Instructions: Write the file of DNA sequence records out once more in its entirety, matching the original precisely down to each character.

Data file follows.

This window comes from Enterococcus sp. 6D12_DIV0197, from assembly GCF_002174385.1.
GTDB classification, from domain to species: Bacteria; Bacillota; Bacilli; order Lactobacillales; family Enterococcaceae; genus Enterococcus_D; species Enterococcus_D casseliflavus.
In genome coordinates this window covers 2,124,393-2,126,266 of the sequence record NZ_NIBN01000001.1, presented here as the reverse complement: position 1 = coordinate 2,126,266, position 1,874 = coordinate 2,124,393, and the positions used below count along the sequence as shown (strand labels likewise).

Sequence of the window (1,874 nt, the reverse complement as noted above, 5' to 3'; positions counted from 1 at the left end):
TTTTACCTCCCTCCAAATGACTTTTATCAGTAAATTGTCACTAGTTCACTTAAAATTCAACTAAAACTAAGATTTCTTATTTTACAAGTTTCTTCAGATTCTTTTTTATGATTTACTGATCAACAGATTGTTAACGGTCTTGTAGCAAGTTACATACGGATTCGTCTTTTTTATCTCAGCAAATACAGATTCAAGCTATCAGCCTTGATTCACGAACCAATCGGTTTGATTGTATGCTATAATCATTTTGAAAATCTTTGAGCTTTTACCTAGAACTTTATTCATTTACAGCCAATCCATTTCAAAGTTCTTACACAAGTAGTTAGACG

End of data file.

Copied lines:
This window comes from Enterococcus sp. 6D12_DIV0197, from assembly GCF_002174385.1.
GTDB classification, from domain to species: Bacteria; Bacillota; Bacilli; order Lactobacillales; family Enterococcaceae; genus Enterococcus_D; species Enterococcus_D casseliflavus.
In genome coordinates this window covers 2,124,393-2,126,266 of the sequence record NZ_NIBN01000001.1, presented here as the reverse complement: position 1 = coordinate 2,126,266, position 1,874 = coordinate 2,124,393, and the positions used below count along the sequence as shown (strand labels likewise).

Sequence of the window (1,874 nt, the reverse complement as noted above, 5' to 3'; positions counted from 1 at the left end):
TTTTACCTCCCTCCAAATGACTTTTATCAGTAAATTGTCACTAGTTCACTTAAAATTCAACTAAAACTAAGATTTCTTATTTTACAAGTTTCTTCAGATTCTTTTTTATGATTTACTGATCAACAGATTGTTAACGGTCTTGTAGCAAGTTACATACGGATTCGTCTTTTTTATCTCAGCAAATACAGATTCAAGCTATCAGCCTTGATTCACGAACCAATCGGTTTGATTGTATGCTATAATCATTTTGAAAATCTTTGAGCTTTTACCTAGAACTTTATTCATTTACAGCCAATCCATTTCAAAGTTCTTACACAAGTAGTTAGACG